VisitScotland’s Director of Strategic Partnerships, Riddell Graham, saw an opportunity to maximise the impact the 2008 restructure had on internal and external relationships and on corporate reputation.
“The HA scheme has dramatically improved cross-working across the organisation. I deliberately brought people into the implementation team who may not have thought specifically about the customer and this has been very beneficial,” said Graham. “The principles have been embedded and it has become the way we do things in the organisation. The plaque and the certificate are much less important than the fact that we are now an organisation that is focused on our customers and on continuous improvement.”
Assessed organisations also hail the benefits of improved brand perceptions, with Chris Sprague, Managing Director of Avenance’s City & Corporate division – which in 2008 operated 85 catering contracts within London’s City region – revealing how prospective employees of Avenance have become interested in which service standards the company adopts before they choose to take up post. “They associate such standards with a professional company – the sort of company for which they wish to work," Sprague said.
He continued: “When there is a very clear measure of what 'good' looks like, they challenge themselves to get to 'great'. It brings a standard that motivates our employees to exceed expectations.”
In a similar vein, The Møller Centre – a management and training conference centre and a subsidiary of Churchill College at the University of Cambridge – has been successfully pursuing annual assessment of its service and business operations since 1999, improving year on year. With a Customer Service Promise firmly planted at the centre of all Director Gillian Holdom and her team do, the sights are set admirably high as they work hard to display their genuine passion for excellence ‘to create a ‘wow’ factor’ that competes on a world-class scale.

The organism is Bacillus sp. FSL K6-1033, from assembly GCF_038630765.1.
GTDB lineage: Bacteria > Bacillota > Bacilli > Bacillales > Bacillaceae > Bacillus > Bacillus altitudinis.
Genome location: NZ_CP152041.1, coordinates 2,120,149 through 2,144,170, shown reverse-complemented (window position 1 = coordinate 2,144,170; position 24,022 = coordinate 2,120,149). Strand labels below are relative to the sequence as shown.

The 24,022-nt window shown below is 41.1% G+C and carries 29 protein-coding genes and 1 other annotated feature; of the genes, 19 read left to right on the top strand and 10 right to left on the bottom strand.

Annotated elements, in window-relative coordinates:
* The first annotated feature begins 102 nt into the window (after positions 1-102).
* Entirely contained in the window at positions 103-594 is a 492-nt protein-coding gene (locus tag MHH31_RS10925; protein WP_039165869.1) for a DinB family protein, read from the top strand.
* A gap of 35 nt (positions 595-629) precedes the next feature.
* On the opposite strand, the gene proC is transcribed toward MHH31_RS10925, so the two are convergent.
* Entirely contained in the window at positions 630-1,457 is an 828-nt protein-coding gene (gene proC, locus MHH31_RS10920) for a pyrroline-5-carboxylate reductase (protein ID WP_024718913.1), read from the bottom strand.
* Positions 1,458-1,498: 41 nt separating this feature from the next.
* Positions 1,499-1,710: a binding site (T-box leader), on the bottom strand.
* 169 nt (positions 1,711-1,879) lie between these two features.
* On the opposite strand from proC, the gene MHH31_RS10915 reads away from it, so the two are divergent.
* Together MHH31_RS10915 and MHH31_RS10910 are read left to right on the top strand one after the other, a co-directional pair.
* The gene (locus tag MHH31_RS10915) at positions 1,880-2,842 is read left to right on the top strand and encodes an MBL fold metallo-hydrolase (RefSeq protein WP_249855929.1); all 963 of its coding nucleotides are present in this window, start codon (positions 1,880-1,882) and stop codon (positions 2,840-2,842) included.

The Møller Centre attracted 10% of its 2007-8 business from China and with demand forecast to increase through 2009, measures have been taken to provide dedicated multi-lingual signage, materials and staff for these international guests, especially as interest in the UK heightens in preparation for our hosting of the 2012 Olympic Games.
“We needed advice on internal and external benchmarking, which is a valuable element of the HA assessment process,” said Holdom. “Our mission statement is to 'support our clients to acquire knowledge for professional development and personal and business success' so it’s essential that we are demonstrating best practice too. HA forced our organisation to ensure that the infrastructure was in place to deliver the customer service.”
What all aspiring and professionally run businesses want is delighted customers, profitable results and a business that is expanding.
Pinpointing who your customer is should be the priority, as the wants of your customer may not always match the wants of your staff. As is the case with HSBC and its facilit8 brand, there are many stakeholders involved. Streamlining multiple functions to break down the barriers that are inherent in mixed service operations creates a single objective – to concentrate on satisfying customer needs, irrespective of whether a particular aspect of service is in your direct control. It is about taking ownership of every element of operation and empowering employees to use their initiative, which in turn is a motivational tool that increases productivity and can help to reduce staff turnover – and a reduction in staff turnover can see a notable reduction in costs.
By improving operational efficiencies, enhanced profitability can be stimulated, reputation improved and the likelihood of capturing repeat business increased. The question to keep in mind is this: Is the way you do business fulfilling the overall objective of satisfying the employer who hired you?
Philippe Rossiter FIH is Chief Executive of the Institute of Hospitality.